Prospect Capital (NASDAQ:PSEC) ("Prospect", "PSEC", or the "Company") is a business development company ("BDC") controlled by John Barry III. The Company originally focused on energy investments, yet pivoted strategies in 2007, expanding its focus to all industries.
Prospect has become a retail "darling" through skillful promotion targeting retail investors lured by its unsustainable dividend. In order to meet its dividend, the Company has taken on a disproportionate amount of risk transforming into a holding company for a variety of low-quality assets (triple C rated loans, CLO equity, online consumer loans and dubious private equity investments).
Due to a 2/20 fee structure, management is incentivized to continue growing PSEC's collection of low-quality assets and mark them at unrealistic values allowing for higher fees and bigger bonuses for the sponsor. The end game is near, as balance sheet leverage, poor investing, misaligned incentives and turbulence in the credit markets has placed Prospect in a precarious position.
Catalyst #1: Dividend Reduction
Prospect Capital's dividend is not sustainable. Recently, the Company has boosted NII through its CLO investments (~46% of NII). The Company's CLO equity investments are facing negative pressures with the CLO market in disarray; hence, cash flow from these investments will shrink over the course of the year, decreasing NII. Prospect is attempting to mitigate these issues by aggressively purchasing online loans in controlled entities (and then lending to these entities at unsustainable rates); however, these loans are unseasoned and will likely lead to an increase in non-accruals. As non-accruals rise, NII will decline.
Catalyst #2: Debt Downgrade
Prospect Capital's credit rating was recently placed on negative watch by S&P and is close (at ~78) to breaching the 80% debt-to-equity investment-grade requirement.
Prospect's debt could lose its investment-grade rating, and the Company's cost of capital could materially increase (PSEC previously sold debt at ~5%).
Catalyst #3: Portfolio Losses
PSEC is materially overvaluing its investment portfolio (even investments which trade, including syndicated loans and CLO equity). If marked at appropriate values, PSEC's equity is significantly impaired. While BDCs generally provide only debt capital to private equity buyouts, this company has taken on a more aggressive approach, opting to purchase both equity and provide debt financing at materially above market rates (10-20%, versus ~8-10% for comparable loans). Over 58% of its net assets are in control investments (historically, this has allowed PSEC to market-to-model).
If assets are marked appropriately, NAV would decline to ~$5.4 per share, breaching the debt-to-equity RIC trigger and leading to dividend elimination.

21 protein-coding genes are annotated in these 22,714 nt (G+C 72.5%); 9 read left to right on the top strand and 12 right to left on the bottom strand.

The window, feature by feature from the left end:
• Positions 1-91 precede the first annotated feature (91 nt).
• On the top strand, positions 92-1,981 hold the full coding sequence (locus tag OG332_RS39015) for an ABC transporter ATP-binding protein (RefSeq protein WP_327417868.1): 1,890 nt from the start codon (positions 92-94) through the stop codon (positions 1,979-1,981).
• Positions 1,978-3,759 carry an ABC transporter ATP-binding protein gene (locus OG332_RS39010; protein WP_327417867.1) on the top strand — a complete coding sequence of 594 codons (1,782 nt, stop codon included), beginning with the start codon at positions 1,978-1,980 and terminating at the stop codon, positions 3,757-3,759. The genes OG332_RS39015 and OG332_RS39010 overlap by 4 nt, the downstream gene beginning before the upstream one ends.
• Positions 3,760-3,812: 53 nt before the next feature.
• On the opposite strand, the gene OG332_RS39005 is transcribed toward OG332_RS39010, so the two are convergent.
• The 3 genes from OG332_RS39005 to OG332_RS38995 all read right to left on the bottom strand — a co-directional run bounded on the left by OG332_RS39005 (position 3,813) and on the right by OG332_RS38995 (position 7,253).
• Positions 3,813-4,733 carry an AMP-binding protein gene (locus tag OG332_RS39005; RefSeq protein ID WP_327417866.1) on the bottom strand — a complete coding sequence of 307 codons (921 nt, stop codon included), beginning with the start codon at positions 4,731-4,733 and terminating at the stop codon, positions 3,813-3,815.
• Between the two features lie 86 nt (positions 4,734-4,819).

Under various NAV assumptions and placing a discount in line with the BDC space, PSEC should trade for $2-4 per share, depending upon the severity of the events presented above. Moreover, applying a similar yield to its sustainable dividend leads to a share price of ~$2.
The Company's largest asset is currently National Property REIT Corp. ("NPRC"), a Maryland corp. and REIT which holds a variety of real estate assets. Over the past 18 months, PSEC has aggressively shifted the entity into a purchaser of online loans from Lending Club, Prosper, etc. PSEC owns 100% of the equity and various equity-like debt tranches.
NPRC is a highly levered entity (2% equity to assets). PSEC's debt is essentially equity behind significant mortgage and senior debt. Moreover, the implied rate (~18%) supports this. NPRC has aggressively grown its low-quality online loan book 13x over an 18-month period, fueled by incremental debt investments from PSEC and revolver debt. As PSEC's CLO stream runs off, the Company is attempting to fill the NII gap with unseasoned online loans.
Recent commentary from industry participants has warned of heightened losses, particularly from newer vintages. PSEC appears to have only provisioned 4-6%, on average, for loans which will have loss provisions likely accelerating over 10%.
PSEC invests heavily in subprime consumer finance firms (~22% of NAV) such as First Tower, and will face intensified regulatory scrutiny, particularly from the CFPB. There is a strong chance these investments may be a "zero", or wiped out, and they are likely to be severely impaired over the next 12-18 months.
First Tower (10% of NAV) is a subprime consumer installment lender (akin to privately held World Acceptance Corp. (NASDAQ:WRLD)). Prospect owns 80% of the equity, with management owning 20%. CFPB is announcing new rules and regulations for the subprime finance industry, particularly for installment lenders such as First Tower and WRLD. This will impair earnings power and increase costs. Business is fundamentally impaired: WRLD trades under 4.5x EBITDA, while Enova (NYSE:ENVA) (a better business) trades at a low-single digit P/E multiple and has secured debt trading at $70. Other lenders such as Speedy have debt trading in the $50s. Utilizing a 4.5x multiple, which is in line with comps, First Tower's EV is estimated at $396 million. This leaves a recovery value of $78 million for the 2L, implying PSEC's First Tower investment is likely worthless and represents impairments of ~$305 million.